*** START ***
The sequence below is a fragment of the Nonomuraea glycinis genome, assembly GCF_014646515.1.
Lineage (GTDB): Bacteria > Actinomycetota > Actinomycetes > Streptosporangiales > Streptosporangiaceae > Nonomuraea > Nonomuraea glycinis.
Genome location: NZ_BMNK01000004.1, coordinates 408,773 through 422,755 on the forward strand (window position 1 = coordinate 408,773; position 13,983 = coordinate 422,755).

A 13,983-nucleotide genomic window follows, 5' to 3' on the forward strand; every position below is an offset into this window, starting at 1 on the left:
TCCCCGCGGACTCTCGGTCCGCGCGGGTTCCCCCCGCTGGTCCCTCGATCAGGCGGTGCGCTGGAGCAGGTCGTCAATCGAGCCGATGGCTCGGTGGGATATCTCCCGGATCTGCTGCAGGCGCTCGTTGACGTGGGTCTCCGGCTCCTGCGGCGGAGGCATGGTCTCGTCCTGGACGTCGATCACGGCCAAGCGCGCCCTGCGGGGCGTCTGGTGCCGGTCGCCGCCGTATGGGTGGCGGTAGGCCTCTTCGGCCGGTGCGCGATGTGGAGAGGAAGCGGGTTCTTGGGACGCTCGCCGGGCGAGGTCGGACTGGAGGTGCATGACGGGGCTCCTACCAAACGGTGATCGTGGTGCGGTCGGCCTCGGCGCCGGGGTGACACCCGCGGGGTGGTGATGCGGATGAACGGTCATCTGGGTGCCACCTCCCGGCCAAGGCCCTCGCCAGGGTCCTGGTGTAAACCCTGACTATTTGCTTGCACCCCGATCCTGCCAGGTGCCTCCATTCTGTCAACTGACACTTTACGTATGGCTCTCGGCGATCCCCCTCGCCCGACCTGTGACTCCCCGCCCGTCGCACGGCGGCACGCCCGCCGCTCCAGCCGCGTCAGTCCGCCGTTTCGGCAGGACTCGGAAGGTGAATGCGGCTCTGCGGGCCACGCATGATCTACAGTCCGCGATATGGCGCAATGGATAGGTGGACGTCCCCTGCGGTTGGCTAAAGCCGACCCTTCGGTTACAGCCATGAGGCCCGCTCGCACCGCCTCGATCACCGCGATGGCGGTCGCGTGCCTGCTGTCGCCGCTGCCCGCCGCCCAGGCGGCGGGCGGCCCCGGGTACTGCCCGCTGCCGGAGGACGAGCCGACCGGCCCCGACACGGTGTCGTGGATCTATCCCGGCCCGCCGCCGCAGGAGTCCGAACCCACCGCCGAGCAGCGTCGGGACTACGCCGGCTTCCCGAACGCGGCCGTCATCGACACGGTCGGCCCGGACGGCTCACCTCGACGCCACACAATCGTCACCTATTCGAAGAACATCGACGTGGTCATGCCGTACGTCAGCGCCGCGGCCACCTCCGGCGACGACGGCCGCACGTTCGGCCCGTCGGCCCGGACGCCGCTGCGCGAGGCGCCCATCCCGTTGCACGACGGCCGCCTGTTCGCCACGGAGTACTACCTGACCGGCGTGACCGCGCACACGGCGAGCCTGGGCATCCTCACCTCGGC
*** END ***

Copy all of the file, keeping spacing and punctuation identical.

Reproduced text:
The sequence below is a fragment of the Nonomuraea glycinis genome, assembly GCF_014646515.1.
Lineage (GTDB): Bacteria > Actinomycetota > Actinomycetes > Streptosporangiales > Streptosporangiaceae > Nonomuraea > Nonomuraea glycinis.
Genome location: NZ_BMNK01000004.1, coordinates 408,773 through 422,755 on the forward strand (window position 1 = coordinate 408,773; position 13,983 = coordinate 422,755).

A 13,983-nucleotide genomic window follows, 5' to 3' on the forward strand; every position below is an offset into this window, starting at 1 on the left:
TCCCCGCGGACTCTCGGTCCGCGCGGGTTCCCCCCGCTGGTCCCTCGATCAGGCGGTGCGCTGGAGCAGGTCGTCAATCGAGCCGATGGCTCGGTGGGATATCTCCCGGATCTGCTGCAGGCGCTCGTTGACGTGGGTCTCCGGCTCCTGCGGCGGAGGCATGGTCTCGTCCTGGACGTCGATCACGGCCAAGCGCGCCCTGCGGGGCGTCTGGTGCCGGTCGCCGCCGTATGGGTGGCGGTAGGCCTCTTCGGCCGGTGCGCGATGTGGAGAGGAAGCGGGTTCTTGGGACGCTCGCCGGGCGAGGTCGGACTGGAGGTGCATGACGGGGCTCCTACCAAACGGTGATCGTGGTGCGGTCGGCCTCGGCGCCGGGGTGACACCCGCGGGGTGGTGATGCGGATGAACGGTCATCTGGGTGCCACCTCCCGGCCAAGGCCCTCGCCAGGGTCCTGGTGTAAACCCTGACTATTTGCTTGCACCCCGATCCTGCCAGGTGCCTCCATTCTGTCAACTGACACTTTACGTATGGCTCTCGGCGATCCCCCTCGCCCGACCTGTGACTCCCCGCCCGTCGCACGGCGGCACGCCCGCCGCTCCAGCCGCGTCAGTCCGCCGTTTCGGCAGGACTCGGAAGGTGAATGCGGCTCTGCGGGCCACGCATGATCTACAGTCCGCGATATGGCGCAATGGATAGGTGGACGTCCCCTGCGGTTGGCTAAAGCCGACCCTTCGGTTACAGCCATGAGGCCCGCTCGCACCGCCTCGATCACCGCGATGGCGGTCGCGTGCCTGCTGTCGCCGCTGCCCGCCGCCCAGGCGGCGGGCGGCCCCGGGTACTGCCCGCTGCCGGAGGACGAGCCGACCGGCCCCGACACGGTGTCGTGGATCTATCCCGGCCCGCCGCCGCAGGAGTCCGAACCCACCGCCGAGCAGCGTCGGGACTACGCCGGCTTCCCGAACGCGGCCGTCATCGACACGGTCGGCCCGGACGGCTCACCTCGACGCCACACAATCGTCACCTATTCGAAGAACATCGACGTGGTCATGCCGTACGTCAGCGCCGCGGCCACCTCCGGCGACGACGGCCGCACGTTCGGCCCGTCGGCCCGGACGCCGCTGCGCGAGGCGCCCATCCCGTTGCACGACGGCCGCCTGTTCGCCACGGAGTACTACCTGACCGGCGTGACCGCGCACACGGCGAGCCTGGGCATCCTCACCTCGGC